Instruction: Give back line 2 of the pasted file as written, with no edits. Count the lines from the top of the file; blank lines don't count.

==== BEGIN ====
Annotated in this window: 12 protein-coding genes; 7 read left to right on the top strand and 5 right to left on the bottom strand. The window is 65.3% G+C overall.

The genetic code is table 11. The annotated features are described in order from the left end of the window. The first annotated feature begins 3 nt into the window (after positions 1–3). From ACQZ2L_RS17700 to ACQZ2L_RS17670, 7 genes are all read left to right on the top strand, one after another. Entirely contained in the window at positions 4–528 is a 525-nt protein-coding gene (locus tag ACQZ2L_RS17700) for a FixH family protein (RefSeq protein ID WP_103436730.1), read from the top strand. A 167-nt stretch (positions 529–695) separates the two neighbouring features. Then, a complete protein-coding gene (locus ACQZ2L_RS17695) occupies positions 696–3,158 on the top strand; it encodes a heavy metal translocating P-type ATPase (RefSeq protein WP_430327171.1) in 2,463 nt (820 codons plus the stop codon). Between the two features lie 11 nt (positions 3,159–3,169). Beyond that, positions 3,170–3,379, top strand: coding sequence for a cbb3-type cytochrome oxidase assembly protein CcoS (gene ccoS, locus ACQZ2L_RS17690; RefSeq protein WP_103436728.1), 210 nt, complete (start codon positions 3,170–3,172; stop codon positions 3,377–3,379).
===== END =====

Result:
The genetic code is table 11. The annotated features are described in order from the left end of the window. The first annotated feature begins 3 nt into the window (after positions 1–3). From ACQZ2L_RS17700 to ACQZ2L_RS17670, 7 genes are all read left to right on the top strand, one after another. Entirely contained in the window at positions 4–528 is a 525-nt protein-coding gene (locus tag ACQZ2L_RS17700) for a FixH family protein (RefSeq protein ID WP_103436730.1), read from the top strand. A 167-nt stretch (positions 529–695) separates the two neighbouring features. Then, a complete protein-coding gene (locus ACQZ2L_RS17695) occupies positions 696–3,158 on the top strand; it encodes a heavy metal translocating P-type ATPase (RefSeq protein WP_430327171.1) in 2,463 nt (820 codons plus the stop codon). Between the two features lie 11 nt (positions 3,159–3,169). Beyond that, positions 3,170–3,379, top strand: coding sequence for a cbb3-type cytochrome oxidase assembly protein CcoS (gene ccoS, locus ACQZ2L_RS17690; RefSeq protein WP_103436728.1), 210 nt, complete (start codon positions 3,170–3,172; stop codon positions 3,377–3,379).